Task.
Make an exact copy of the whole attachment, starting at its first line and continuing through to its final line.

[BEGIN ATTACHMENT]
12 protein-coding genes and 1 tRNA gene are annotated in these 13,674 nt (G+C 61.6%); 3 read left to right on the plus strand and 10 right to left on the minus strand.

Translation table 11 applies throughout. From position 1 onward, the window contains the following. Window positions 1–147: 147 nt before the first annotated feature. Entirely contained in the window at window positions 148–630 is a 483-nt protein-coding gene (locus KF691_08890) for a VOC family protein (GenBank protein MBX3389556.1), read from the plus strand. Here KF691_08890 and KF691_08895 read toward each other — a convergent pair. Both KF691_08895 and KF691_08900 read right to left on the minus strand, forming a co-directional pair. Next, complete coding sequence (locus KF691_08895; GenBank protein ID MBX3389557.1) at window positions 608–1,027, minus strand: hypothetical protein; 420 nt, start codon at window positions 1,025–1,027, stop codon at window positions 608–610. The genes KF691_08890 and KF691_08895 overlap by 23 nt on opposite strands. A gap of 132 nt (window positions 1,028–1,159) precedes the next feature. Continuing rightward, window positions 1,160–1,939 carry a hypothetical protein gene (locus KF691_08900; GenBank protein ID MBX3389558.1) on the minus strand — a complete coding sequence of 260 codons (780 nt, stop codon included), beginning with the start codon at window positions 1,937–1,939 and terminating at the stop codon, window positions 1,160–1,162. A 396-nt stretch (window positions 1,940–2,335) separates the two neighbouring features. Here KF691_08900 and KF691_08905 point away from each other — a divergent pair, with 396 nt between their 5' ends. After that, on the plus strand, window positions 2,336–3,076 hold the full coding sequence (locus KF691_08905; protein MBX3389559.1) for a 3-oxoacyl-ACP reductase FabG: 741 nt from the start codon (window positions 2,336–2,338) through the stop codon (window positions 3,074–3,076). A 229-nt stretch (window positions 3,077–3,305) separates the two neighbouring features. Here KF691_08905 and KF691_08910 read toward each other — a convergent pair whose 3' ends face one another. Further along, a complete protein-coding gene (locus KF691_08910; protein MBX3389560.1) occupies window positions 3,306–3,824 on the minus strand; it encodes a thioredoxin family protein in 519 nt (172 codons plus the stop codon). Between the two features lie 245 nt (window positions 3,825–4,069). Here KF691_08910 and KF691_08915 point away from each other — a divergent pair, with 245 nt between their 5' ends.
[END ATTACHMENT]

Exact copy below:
12 protein-coding genes and 1 tRNA gene are annotated in these 13,674 nt (G+C 61.6%); 3 read left to right on the plus strand and 10 right to left on the minus strand.

Translation table 11 applies throughout. From position 1 onward, the window contains the following. Window positions 1–147: 147 nt before the first annotated feature. Entirely contained in the window at window positions 148–630 is a 483-nt protein-coding gene (locus KF691_08890) for a VOC family protein (GenBank protein MBX3389556.1), read from the plus strand. Here KF691_08890 and KF691_08895 read toward each other — a convergent pair. Both KF691_08895 and KF691_08900 read right to left on the minus strand, forming a co-directional pair. Next, complete coding sequence (locus KF691_08895; GenBank protein ID MBX3389557.1) at window positions 608–1,027, minus strand: hypothetical protein; 420 nt, start codon at window positions 1,025–1,027, stop codon at window positions 608–610. The genes KF691_08890 and KF691_08895 overlap by 23 nt on opposite strands. A gap of 132 nt (window positions 1,028–1,159) precedes the next feature. Continuing rightward, window positions 1,160–1,939 carry a hypothetical protein gene (locus KF691_08900; GenBank protein ID MBX3389558.1) on the minus strand — a complete coding sequence of 260 codons (780 nt, stop codon included), beginning with the start codon at window positions 1,937–1,939 and terminating at the stop codon, window positions 1,160–1,162. A 396-nt stretch (window positions 1,940–2,335) separates the two neighbouring features. Here KF691_08900 and KF691_08905 point away from each other — a divergent pair, with 396 nt between their 5' ends. After that, on the plus strand, window positions 2,336–3,076 hold the full coding sequence (locus KF691_08905; protein MBX3389559.1) for a 3-oxoacyl-ACP reductase FabG: 741 nt from the start codon (window positions 2,336–2,338) through the stop codon (window positions 3,074–3,076). A 229-nt stretch (window positions 3,077–3,305) separates the two neighbouring features. Here KF691_08905 and KF691_08910 read toward each other — a convergent pair whose 3' ends face one another. Further along, a complete protein-coding gene (locus KF691_08910; protein MBX3389560.1) occupies window positions 3,306–3,824 on the minus strand; it encodes a thioredoxin family protein in 519 nt (172 codons plus the stop codon). Between the two features lie 245 nt (window positions 3,825–4,069). Here KF691_08910 and KF691_08915 point away from each other — a divergent pair, with 245 nt between their 5' ends.